"The vast majority of SAI’s funding, including corporate funding, is restricted –- the funding is specifically used to pay for needed improvements in managing a company’s supply chain through training or capacity building programs," SAI said. "It is appropriate for business to pay for this, as all parties understand that is a type of investment in human capital that is key for both human and economic development."
The two groups emerged after a series of sweatshop scandals in the 1990s, when U.S. retail companies and politicians, including then-President Bill Clinton, decided to bring more transparency and accountability to working conditions in the garment supply chain. The auditing process, largely funded by corporate members, now serves as one of the few forms of scrutiny of garment factories in countries with weak government oversight and poor enforcement of labor laws.
Labor activists, however, argue that such auditing is deceptively insufficient, and they've grown more critical of groups whose boards are comprised largely of corporate members and academics. According to the report, a majority of Fair Labor Association's dues money was derived from corporations such as Apple and Nestle in 2010, and two-thirds of Social Accountability International's funding that year came as earned income from member companies as well as accreditation fees from for-profit auditors.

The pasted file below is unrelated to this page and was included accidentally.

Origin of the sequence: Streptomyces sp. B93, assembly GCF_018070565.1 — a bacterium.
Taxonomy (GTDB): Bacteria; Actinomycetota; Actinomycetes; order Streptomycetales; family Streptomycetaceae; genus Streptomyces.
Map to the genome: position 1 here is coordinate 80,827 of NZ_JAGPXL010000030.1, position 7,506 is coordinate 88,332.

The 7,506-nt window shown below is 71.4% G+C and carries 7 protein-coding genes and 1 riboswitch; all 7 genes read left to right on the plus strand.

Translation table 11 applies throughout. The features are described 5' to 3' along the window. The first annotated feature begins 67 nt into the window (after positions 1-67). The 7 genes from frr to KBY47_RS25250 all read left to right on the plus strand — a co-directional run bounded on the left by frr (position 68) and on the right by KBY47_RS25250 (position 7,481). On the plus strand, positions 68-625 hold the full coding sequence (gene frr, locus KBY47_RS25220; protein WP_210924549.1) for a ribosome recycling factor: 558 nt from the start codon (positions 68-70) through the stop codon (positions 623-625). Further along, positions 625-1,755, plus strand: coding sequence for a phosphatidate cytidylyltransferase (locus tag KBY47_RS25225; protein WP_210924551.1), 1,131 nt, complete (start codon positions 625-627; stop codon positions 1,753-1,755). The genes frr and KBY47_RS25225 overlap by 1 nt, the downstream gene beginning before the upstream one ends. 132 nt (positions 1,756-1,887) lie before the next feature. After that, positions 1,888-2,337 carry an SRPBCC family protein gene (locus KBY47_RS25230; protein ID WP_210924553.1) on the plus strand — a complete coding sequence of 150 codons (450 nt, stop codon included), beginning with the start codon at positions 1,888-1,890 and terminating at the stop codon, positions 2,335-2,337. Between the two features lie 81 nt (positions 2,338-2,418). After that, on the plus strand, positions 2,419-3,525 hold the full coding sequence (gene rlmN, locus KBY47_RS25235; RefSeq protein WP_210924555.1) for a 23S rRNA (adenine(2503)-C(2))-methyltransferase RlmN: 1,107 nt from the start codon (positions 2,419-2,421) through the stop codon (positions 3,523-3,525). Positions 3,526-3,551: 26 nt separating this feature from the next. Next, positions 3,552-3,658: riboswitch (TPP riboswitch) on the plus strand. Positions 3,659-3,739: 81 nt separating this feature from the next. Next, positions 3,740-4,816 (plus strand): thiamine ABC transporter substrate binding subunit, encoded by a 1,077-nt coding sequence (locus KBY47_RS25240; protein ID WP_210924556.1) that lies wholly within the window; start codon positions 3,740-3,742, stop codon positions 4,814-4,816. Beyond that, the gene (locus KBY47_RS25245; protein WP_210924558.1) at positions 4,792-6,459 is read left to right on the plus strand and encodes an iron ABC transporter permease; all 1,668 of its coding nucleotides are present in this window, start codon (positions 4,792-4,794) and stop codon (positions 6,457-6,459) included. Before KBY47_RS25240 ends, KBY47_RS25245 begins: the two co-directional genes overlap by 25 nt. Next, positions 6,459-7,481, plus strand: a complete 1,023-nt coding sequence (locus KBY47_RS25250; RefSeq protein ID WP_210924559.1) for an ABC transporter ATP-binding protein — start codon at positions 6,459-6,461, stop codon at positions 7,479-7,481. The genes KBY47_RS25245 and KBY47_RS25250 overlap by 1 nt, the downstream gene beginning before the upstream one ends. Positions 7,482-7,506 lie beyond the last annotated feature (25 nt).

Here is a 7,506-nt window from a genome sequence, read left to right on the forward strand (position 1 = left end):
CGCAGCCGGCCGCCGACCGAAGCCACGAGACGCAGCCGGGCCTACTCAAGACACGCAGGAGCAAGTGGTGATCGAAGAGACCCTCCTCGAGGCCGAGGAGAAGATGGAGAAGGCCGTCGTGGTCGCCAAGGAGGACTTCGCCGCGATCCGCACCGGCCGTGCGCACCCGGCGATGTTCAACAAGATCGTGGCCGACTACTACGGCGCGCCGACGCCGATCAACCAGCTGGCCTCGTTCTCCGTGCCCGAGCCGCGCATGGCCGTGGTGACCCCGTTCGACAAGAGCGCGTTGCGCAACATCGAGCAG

"I think they are well-meaning, but they do more harm than good," said Sharan Burrow, general secretary of the International Trade Union Confederation, the largest union federation in the world. "It's more about a corporate whitewash than a deepening of worker protections. It's not an appropriate model."
The Fair Labor Association declined to address the report directly, noting that it hadn't had a chance to review its contents. (HuffPost was shown a draft of the report and offered to relay its criticisms in detail.) Such groups have heard many of the charges before, and their defenders point out that the voluntary compliance programs for corporations are better than nothing.
"As one of the only nonprofits bringing together labor and human rights organizations, companies and universities, FLA is proud of the work we do to improve workers' lives around the world," a Fair Labor Association spokesman said in an email.